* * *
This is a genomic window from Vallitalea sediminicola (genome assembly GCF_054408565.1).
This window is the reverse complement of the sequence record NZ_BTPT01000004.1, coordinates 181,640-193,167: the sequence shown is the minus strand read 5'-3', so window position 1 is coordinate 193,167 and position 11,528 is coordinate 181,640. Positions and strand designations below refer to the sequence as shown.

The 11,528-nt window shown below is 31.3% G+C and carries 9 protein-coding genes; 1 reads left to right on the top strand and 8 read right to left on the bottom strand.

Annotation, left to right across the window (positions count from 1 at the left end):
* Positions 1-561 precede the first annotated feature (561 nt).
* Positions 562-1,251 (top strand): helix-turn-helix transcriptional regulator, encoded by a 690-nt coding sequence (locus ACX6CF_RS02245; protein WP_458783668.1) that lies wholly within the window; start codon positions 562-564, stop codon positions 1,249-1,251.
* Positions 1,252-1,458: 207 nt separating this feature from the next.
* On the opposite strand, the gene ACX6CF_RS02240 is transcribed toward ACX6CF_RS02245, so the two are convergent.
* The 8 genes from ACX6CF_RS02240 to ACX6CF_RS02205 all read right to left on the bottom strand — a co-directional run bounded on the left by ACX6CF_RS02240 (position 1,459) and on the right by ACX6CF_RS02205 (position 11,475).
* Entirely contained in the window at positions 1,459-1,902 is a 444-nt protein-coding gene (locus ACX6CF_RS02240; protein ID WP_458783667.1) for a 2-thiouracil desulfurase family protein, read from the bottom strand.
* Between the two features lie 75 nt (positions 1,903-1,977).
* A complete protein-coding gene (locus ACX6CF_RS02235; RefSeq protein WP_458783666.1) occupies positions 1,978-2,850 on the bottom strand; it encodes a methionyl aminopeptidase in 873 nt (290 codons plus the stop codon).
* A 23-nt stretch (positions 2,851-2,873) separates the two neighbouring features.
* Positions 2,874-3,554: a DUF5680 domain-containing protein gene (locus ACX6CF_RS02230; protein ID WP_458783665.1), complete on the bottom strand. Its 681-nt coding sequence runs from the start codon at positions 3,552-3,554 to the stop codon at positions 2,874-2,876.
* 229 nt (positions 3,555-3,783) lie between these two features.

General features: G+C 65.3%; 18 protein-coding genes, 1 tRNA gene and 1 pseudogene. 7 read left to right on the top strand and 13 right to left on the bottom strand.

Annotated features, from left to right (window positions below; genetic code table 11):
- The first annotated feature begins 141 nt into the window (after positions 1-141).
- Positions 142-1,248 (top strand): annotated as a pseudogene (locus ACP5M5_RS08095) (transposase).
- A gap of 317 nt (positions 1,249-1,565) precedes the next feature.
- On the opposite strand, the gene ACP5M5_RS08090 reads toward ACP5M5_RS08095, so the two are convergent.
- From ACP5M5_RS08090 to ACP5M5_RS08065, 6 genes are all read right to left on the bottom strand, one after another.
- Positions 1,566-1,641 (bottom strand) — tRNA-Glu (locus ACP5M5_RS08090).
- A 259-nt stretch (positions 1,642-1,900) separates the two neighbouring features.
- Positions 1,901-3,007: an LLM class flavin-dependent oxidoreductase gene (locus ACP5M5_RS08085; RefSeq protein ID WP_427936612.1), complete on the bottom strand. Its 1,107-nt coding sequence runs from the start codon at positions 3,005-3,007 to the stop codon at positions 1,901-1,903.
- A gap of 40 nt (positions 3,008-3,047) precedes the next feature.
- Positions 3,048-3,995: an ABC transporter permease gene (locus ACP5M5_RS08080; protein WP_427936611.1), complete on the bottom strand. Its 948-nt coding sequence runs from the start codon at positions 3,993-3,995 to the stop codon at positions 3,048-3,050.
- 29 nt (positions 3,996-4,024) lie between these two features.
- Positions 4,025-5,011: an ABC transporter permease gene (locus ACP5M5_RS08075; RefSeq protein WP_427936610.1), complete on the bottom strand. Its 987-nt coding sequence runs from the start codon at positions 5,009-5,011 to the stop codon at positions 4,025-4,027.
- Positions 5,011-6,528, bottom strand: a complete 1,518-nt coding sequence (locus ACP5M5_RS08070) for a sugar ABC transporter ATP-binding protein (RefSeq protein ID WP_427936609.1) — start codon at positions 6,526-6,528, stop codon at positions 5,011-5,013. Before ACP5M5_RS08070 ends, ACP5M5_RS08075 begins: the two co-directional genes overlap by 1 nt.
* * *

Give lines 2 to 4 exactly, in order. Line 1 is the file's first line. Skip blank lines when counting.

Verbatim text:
This window is the reverse complement of the sequence record NZ_BTPT01000004.1, coordinates 181,640-193,167: the sequence shown is the minus strand read 5'-3', so window position 1 is coordinate 193,167 and position 11,528 is coordinate 181,640. Positions and strand designations below refer to the sequence as shown.

The 11,528-nt window shown below is 31.3% G+C and carries 9 protein-coding genes; 1 reads left to right on the top strand and 8 read right to left on the bottom strand.

Annotation, left to right across the window (positions count from 1 at the left end):